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Emergency Channel Helps Keep Tijuana River Valley From Flooding

Audio

Aired 12/8/09

San Diego police are warning Tijuana River Valley residents to move their families and livestock to high ground before heavy rains begin again. The emergency drainage channel the city dug in the river valley helped prevent flooding.

San Diego police are warning Tijuana River Valley residents to move their families and livestock to high ground before heavy rains begin again. The emergency drainage channel the city dug in the river valley helped prevent flooding.

San Diego City work crews began digging an emergency drainage channel at the mouth of Smuggler's Gulch in the Tijuana River Valley in October. The goal was to help prevent flooding like last year's.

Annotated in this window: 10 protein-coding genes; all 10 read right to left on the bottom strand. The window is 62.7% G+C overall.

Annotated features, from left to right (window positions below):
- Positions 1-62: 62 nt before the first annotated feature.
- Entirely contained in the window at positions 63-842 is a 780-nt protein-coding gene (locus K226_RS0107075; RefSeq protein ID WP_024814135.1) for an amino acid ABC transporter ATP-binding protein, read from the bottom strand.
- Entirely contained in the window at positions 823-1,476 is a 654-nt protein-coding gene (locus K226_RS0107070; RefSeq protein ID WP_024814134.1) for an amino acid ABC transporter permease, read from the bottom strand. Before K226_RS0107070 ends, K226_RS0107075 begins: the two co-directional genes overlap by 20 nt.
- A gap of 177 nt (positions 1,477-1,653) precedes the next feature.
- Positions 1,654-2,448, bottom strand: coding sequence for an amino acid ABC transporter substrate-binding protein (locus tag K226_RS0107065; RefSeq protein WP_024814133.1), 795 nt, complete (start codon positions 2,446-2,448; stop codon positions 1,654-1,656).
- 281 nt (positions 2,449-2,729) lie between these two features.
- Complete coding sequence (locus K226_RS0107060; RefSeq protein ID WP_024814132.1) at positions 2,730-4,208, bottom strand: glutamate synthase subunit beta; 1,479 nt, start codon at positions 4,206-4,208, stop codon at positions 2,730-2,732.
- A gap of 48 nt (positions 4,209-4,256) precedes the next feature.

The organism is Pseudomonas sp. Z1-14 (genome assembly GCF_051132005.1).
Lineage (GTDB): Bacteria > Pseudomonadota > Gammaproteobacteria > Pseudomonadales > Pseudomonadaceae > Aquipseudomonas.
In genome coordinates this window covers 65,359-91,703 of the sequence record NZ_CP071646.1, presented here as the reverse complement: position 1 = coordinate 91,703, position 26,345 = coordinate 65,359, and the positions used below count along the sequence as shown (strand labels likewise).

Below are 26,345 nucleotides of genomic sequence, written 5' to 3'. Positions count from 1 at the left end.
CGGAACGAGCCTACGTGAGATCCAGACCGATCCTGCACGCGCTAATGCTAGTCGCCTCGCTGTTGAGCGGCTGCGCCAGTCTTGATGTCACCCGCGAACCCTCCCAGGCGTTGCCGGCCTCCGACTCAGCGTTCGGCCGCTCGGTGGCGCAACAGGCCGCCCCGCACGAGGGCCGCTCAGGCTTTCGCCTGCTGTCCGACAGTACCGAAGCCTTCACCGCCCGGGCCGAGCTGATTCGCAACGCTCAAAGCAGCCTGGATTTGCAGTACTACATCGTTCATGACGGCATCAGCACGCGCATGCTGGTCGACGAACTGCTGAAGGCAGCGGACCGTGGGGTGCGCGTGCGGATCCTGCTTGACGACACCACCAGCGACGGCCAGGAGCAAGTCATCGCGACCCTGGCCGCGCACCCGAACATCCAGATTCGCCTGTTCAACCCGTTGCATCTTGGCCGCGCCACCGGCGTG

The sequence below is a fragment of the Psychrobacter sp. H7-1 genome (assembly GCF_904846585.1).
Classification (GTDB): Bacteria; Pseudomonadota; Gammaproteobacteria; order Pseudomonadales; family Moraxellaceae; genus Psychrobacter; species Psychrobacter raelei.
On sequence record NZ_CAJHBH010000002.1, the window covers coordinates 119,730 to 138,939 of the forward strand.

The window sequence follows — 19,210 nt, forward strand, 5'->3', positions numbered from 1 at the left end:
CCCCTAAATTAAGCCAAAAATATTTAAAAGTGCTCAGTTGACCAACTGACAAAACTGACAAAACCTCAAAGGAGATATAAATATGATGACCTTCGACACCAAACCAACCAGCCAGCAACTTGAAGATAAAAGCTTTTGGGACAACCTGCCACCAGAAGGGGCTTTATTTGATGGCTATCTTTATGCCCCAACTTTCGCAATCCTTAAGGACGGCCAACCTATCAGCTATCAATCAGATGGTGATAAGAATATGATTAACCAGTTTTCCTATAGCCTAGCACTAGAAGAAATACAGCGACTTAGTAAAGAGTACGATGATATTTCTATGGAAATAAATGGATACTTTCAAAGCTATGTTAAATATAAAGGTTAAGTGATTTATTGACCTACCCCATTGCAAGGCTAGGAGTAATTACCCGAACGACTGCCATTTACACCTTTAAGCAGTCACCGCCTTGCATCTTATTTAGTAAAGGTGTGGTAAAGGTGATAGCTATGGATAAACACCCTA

City workers still have about 600 feet to dig to finish the channel.

Ben McCue is with the conservation group Wildcoast, and he says the emergency drainage channel worked well. He spoke to KPBS from his cell phone while surveying storm damage in the river valley.

"The good news is that the Tijuana River Valley is not flooded and horses and property are safe. The flip side is that all that got washed through is all in the estuary or in the ocean."

McCue says a few feet of sediment collected in the channel. The bare berm, or dirt mound, the federal government left after building the border fence contributed to the build up.

McCue estimates the storm also washed more than 1,000 old car tires into the valley.

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